The safe option for doctors is to promote the jab or keep silent, and not to suggest anything different from what Anthony Fauci approves. By silencing doctors who are ethical professionals, one opens the gates for the reckless charlatans.
Her source for the claim thst such medications have been proven beneficial "in more than 1,000 studies" is an anonymous website that may or may not be operated by Orient's AAPS.
Orient used her Dec. 29 column to attack the testing process of the COVID vaccines:
Ideally, there should be a 50:50 allocation of treated and control subjects. If only 30% of subjects are in the control group, the study loses significant power. If only 10% are in the control group, the power of the study is only 40 to 60%, writes Mark H. White, II, Ph.D. At the moment, about 30% of Americans have not taken the COVID vaccine. And government keeps trying to reduce that percentage to as close to zero as possible.
There was a 50:50 allocation in the preauthorization studies of the COVID vaccines. But the blinding has been broken, and those who received placebo are now eligible to receive active vaccine. Thus, there is virtually NO control group for potential late adverse consequences.
The NIH is again following the model of therapeutic nihilism for COVID, suppressing promising treatments on the basis that hundreds of favorable published studies including some RCTs are inadequate.
Vaccines, however, are exempt from the demand for scientific rigor. The Biden administration is calling for all Americans to get vaccinated and boosted, and has pledged to donate 500 million doses of the Pfizer-BioNTech product to low and lower-middle-income countries and the African Union.
The worldwide, coercive mass vaccination campaign is not a scientific experiment. In addition to a control group, ethical research would require voluntary informed consent, free medical care of subjects who experienced complications, provision to stop the experiment if it were doing harm and an Institutional Review Board.
So, where is the science, and where is the anti-science?
It seems Orient is the anti-science one here, who would allow a pandemic to continue unabated and deprive people of a proven and effective vaccine -- not because she really believes it needs further testing, but because delaying it feeds her anti-vaxxer agenda.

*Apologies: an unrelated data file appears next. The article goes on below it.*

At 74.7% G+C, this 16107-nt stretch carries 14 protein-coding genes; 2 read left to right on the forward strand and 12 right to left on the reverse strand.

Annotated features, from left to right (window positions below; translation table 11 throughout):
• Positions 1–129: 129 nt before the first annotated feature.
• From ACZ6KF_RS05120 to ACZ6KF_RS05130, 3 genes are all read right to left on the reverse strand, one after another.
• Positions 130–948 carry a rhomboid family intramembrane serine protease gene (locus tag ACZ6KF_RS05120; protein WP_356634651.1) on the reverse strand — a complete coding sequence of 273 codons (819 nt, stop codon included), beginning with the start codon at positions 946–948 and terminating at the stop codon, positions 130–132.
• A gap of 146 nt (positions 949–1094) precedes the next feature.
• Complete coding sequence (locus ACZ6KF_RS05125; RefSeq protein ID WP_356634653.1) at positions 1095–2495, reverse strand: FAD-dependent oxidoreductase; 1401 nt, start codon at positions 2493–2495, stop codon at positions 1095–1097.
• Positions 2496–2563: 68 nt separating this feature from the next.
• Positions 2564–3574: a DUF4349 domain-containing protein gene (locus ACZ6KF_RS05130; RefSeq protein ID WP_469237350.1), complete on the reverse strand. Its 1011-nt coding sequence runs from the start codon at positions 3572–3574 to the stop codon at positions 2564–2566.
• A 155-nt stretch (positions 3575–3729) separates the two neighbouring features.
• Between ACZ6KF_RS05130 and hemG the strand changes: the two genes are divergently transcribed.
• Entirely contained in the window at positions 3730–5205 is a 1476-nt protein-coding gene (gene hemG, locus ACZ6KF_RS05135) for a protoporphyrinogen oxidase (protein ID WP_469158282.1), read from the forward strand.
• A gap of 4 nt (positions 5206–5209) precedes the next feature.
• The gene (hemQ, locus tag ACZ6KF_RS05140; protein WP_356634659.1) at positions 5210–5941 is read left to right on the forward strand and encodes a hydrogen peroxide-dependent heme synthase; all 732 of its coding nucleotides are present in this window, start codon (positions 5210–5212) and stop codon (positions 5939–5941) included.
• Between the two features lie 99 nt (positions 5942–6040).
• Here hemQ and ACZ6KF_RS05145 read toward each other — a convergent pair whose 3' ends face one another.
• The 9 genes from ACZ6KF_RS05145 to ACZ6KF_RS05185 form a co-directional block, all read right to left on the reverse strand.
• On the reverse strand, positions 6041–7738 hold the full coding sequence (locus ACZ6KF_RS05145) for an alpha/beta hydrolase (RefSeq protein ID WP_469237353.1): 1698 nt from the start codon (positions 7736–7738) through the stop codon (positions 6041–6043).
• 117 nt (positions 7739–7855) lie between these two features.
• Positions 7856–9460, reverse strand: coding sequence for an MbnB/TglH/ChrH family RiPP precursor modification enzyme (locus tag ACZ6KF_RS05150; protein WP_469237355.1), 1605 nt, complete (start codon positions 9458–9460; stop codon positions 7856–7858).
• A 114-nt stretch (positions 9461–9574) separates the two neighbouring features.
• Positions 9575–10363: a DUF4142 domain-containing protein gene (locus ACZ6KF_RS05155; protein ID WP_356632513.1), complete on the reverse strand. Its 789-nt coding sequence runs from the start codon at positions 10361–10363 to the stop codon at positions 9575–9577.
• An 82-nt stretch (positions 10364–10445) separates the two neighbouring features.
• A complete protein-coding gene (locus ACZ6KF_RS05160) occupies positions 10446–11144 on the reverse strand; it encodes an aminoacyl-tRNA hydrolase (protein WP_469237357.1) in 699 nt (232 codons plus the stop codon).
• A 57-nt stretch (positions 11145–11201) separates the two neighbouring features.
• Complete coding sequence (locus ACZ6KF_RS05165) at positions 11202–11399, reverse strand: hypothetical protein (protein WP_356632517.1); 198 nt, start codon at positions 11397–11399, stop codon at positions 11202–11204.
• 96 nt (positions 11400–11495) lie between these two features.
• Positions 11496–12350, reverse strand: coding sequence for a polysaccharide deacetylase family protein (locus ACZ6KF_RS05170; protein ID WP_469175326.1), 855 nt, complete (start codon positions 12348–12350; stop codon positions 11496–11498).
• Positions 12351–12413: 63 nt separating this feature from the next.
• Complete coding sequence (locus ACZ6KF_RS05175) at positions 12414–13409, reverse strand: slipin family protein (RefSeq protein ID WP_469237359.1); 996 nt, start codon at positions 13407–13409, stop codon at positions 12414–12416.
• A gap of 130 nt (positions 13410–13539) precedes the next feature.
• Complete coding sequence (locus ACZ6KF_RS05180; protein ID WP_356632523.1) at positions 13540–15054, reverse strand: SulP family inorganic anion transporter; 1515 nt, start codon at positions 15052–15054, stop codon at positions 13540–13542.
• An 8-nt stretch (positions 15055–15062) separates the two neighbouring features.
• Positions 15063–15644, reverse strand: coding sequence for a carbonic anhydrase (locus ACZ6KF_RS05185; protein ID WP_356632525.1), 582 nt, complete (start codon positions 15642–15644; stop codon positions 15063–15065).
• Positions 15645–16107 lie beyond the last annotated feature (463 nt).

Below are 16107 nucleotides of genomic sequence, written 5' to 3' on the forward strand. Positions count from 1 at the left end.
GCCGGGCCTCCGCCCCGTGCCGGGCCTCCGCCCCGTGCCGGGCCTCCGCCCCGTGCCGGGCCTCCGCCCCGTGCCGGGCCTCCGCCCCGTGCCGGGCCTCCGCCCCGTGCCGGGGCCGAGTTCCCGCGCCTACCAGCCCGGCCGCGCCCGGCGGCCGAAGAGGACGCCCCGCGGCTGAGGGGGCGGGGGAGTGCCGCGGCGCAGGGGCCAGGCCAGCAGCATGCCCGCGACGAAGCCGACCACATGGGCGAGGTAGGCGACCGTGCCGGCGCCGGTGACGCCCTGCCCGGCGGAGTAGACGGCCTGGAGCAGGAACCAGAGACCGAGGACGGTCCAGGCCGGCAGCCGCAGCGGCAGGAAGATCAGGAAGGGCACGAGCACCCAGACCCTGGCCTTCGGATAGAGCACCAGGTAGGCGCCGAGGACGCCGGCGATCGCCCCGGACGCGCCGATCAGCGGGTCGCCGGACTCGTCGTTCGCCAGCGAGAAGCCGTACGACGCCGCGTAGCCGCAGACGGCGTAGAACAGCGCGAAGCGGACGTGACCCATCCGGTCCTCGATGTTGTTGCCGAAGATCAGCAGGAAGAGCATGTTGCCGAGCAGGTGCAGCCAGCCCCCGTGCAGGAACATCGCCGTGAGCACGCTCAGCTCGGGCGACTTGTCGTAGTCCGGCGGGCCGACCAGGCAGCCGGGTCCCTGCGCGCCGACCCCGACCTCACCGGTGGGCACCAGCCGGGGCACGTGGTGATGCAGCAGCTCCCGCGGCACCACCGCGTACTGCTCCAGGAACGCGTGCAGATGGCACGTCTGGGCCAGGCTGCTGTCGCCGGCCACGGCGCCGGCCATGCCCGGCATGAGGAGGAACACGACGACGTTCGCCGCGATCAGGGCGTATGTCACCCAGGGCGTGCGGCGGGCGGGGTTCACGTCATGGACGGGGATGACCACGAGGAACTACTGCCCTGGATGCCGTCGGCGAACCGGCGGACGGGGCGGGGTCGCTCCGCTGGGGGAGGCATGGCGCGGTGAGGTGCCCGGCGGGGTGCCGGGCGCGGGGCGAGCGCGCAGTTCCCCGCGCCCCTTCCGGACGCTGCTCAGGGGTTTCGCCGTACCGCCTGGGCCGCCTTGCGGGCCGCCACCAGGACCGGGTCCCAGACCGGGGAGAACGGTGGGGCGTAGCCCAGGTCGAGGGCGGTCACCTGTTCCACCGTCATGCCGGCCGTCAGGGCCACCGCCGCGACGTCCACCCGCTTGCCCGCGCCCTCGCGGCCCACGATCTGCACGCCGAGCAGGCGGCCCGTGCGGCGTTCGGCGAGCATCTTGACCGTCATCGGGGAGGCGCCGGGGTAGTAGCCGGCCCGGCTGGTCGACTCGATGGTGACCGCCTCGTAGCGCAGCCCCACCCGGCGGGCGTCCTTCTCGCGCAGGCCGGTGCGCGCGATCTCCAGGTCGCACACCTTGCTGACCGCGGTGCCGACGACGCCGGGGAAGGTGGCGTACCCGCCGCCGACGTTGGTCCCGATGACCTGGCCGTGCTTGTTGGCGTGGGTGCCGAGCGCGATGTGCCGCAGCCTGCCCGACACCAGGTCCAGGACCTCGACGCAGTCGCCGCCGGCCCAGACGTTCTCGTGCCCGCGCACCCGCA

The MRC's Year In Hurling Personal Insults At Joy Reid Topic: Media Research Center
One of the Media Research Center's year-end articles was a Dec. 28 rant by Curtis Houck against MSNBC host Joy Reid for saying things he didn't agree with:
With a full year under her belt hosting MSNBC’s The ReidOut, far-left pundit and generally awful human being Joy Reid made her presence felt with a night-after-night hatefest against conservatives, Republicans, and anyone who stands in her way, painting them as enemies of the people. All in all, Reid ran a show with rhetoric bordering on incitement.
NewsBusters was there to cover it all as we had over 120 posts to The ReidOut's tag with comments from Reid and guests ranging from the baffling to deranged to mind-numbing, to unstable.
Yes, Houck wrote most of those 120 attacks, showing that he hates Reid at least as much as he loves Peter Doocy. How much? He seemed desperate to find a new way to insult Reid in each post by working her name into a headline epithet.
CNS' Right-Wing Priest Spreads More Anti-Vaxxer Attitudes, Won't Admit Trump Isn't King Topic: CNSNews.com
We'vedocumented how CNSNews.com columnist Michael P. Orsi insists on acting like a right-wing activist instead of the Catholic priest he's supposed to be. That attitude continued in his Oct. 27 column, which began by complaining about a statue of Thomas Jefferson being removed from New York's City Hall, then quickly advanced to bizarrely likening vaccine mandates to abortion:
There’s an unfortunate tendency to judge the acts and standards of previous generations from the perspective of our own time. But on what basis do we assume that our current standards qualify us to call out previous wrongs?
Ours is a time when abortion is accepted, indeed advocated and encouraged. The proposed 2,500-page, so-called “infrastructure” bill even requires that abortions be paid for by public funds.
In addition, just now we face the prospect of vaccine mandates that would force us to inject unproven chemical formulations into our bodies against our will.
Do such situations not reflect a kind of slaveholding mentality?
All of this is part of the darkness that’s befallen our time, a darkness that includes a strong element of deception.
Vaccine mandates are like slavery too? Wow.
Orsi's anti-vaxxer attitudes continued in his Nov. 9 column: "What we’ve always assumed to be basic rights have been seriously eroded. The issue of vaccine mandates is only the most visible area in which the assault on personal autonomy is taking place. At any time we could be called upon to defend ourselves, our families, or our beliefs." Orsi then whined about the alleged moral dilemma of patronizing "LGBT-friendly" restaurants: